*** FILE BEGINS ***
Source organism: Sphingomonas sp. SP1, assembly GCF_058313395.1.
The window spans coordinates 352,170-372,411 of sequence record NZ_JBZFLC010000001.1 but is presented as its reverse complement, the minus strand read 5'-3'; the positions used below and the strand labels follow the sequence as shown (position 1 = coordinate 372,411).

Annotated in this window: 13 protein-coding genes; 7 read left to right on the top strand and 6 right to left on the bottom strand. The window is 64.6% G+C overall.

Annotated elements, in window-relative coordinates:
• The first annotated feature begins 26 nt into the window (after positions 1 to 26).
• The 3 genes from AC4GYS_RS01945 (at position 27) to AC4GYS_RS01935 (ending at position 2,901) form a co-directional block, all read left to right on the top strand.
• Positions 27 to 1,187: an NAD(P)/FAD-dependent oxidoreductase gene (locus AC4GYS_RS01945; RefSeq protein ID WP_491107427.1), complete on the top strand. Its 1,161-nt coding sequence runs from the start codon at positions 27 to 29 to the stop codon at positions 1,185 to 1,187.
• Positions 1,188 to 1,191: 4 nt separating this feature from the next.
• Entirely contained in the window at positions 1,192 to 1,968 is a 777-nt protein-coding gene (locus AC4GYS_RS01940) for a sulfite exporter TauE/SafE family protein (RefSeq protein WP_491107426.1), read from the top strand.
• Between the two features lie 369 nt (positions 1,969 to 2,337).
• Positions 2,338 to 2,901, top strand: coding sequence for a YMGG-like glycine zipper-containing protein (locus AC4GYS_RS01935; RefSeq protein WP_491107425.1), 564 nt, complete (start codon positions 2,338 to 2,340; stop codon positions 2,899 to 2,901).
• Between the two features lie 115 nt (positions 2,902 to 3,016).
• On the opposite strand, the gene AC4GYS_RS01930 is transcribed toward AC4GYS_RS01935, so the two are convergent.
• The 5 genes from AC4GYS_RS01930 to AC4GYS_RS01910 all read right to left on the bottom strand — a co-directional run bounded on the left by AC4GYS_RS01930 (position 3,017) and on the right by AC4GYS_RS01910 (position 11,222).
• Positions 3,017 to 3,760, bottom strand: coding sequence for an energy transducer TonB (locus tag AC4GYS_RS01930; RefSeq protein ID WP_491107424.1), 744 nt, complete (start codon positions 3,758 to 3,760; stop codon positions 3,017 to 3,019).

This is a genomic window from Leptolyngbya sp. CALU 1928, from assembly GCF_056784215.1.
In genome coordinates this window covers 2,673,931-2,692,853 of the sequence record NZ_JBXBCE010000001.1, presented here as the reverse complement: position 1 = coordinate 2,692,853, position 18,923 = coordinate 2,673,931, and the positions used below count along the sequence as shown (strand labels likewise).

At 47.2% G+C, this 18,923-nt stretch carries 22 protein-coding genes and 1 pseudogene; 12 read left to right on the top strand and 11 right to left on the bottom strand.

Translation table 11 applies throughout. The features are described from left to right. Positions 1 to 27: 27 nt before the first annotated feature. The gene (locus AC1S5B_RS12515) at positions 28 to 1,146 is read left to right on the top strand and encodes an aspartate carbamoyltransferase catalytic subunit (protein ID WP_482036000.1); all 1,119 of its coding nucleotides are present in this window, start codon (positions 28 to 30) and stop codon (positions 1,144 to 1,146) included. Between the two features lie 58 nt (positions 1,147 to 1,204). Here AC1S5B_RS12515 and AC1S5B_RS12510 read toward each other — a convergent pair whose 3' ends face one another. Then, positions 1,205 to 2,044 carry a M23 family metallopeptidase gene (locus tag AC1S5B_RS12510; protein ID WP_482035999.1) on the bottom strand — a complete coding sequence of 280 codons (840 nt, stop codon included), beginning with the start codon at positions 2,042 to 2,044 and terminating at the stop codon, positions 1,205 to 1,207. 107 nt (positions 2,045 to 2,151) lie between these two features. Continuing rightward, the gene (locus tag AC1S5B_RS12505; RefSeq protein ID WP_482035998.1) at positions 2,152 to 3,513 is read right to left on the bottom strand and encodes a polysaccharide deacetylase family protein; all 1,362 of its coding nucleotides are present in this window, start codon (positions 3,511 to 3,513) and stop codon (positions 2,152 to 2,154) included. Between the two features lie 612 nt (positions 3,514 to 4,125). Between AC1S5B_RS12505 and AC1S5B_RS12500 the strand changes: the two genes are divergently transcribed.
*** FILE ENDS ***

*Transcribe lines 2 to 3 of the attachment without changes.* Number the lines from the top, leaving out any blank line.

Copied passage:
The window spans coordinates 352,170-372,411 of sequence record NZ_JBZFLC010000001.1 but is presented as its reverse complement, the minus strand read 5'-3'; the positions used below and the strand labels follow the sequence as shown (position 1 = coordinate 372,411).

Annotated in this window: 13 protein-coding genes; 7 read left to right on the top strand and 6 right to left on the bottom strand. The window is 64.6% G+C overall.